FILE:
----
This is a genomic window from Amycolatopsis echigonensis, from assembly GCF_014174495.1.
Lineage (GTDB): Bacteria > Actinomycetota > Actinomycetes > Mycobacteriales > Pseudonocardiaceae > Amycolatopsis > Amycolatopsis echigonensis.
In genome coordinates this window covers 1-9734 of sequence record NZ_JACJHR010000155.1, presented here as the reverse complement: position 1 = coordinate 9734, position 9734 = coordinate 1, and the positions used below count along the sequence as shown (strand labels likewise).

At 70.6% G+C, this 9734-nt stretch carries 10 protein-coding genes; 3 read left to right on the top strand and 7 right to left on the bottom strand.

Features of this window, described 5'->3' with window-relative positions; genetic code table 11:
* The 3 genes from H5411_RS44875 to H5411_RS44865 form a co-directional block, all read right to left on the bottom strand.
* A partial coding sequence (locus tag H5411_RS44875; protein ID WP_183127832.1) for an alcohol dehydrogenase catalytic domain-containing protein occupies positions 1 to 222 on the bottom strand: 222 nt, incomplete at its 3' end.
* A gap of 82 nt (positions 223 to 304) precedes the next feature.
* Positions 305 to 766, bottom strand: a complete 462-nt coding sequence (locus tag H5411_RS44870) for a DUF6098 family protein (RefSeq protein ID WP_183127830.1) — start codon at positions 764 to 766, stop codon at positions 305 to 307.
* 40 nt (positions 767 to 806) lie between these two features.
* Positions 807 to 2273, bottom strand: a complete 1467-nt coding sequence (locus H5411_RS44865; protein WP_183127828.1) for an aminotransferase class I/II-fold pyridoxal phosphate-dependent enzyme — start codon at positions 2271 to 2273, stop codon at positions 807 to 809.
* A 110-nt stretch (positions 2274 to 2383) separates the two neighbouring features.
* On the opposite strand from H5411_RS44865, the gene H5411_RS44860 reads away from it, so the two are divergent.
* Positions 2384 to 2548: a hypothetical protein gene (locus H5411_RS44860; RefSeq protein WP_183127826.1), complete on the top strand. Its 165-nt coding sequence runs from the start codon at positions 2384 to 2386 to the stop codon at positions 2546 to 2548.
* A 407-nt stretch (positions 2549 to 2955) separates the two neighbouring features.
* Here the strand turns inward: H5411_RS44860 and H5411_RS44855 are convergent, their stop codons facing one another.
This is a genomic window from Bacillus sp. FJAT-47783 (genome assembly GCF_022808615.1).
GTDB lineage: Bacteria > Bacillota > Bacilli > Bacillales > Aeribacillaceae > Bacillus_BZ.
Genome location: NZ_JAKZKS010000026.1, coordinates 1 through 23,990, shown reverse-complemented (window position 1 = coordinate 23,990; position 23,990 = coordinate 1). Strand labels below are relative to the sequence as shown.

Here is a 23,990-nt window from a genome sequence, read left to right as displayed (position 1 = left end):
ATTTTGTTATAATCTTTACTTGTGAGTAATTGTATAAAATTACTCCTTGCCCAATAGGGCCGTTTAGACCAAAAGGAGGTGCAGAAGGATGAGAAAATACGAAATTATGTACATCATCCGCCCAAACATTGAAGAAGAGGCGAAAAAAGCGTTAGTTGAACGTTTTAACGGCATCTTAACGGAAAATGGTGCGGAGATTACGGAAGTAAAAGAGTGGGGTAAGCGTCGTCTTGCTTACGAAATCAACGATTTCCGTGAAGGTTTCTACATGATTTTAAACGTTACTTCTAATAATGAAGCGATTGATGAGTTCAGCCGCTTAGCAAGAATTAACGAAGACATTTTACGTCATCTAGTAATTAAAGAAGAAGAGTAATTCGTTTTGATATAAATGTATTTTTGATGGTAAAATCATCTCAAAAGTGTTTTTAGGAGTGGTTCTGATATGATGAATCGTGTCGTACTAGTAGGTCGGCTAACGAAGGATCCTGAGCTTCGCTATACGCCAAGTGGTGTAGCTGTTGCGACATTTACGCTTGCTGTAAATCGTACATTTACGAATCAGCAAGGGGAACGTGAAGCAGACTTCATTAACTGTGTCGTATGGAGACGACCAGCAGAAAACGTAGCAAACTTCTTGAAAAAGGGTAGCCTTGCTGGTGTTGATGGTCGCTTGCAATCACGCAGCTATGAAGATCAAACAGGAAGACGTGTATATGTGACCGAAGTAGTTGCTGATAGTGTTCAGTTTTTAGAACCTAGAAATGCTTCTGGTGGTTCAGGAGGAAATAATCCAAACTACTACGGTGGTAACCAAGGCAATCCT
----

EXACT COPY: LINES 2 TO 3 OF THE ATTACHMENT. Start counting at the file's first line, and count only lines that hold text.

Lineage (GTDB): Bacteria > Actinomycetota > Actinomycetes > Mycobacteriales > Pseudonocardiaceae > Amycolatopsis > Amycolatopsis echigonensis.
In genome coordinates this window covers 1-9734 of sequence record NZ_JACJHR010000155.1, presented here as the reverse complement: position 1 = coordinate 9734, position 9734 = coordinate 1, and the positions used below count along the sequence as shown (strand labels likewise).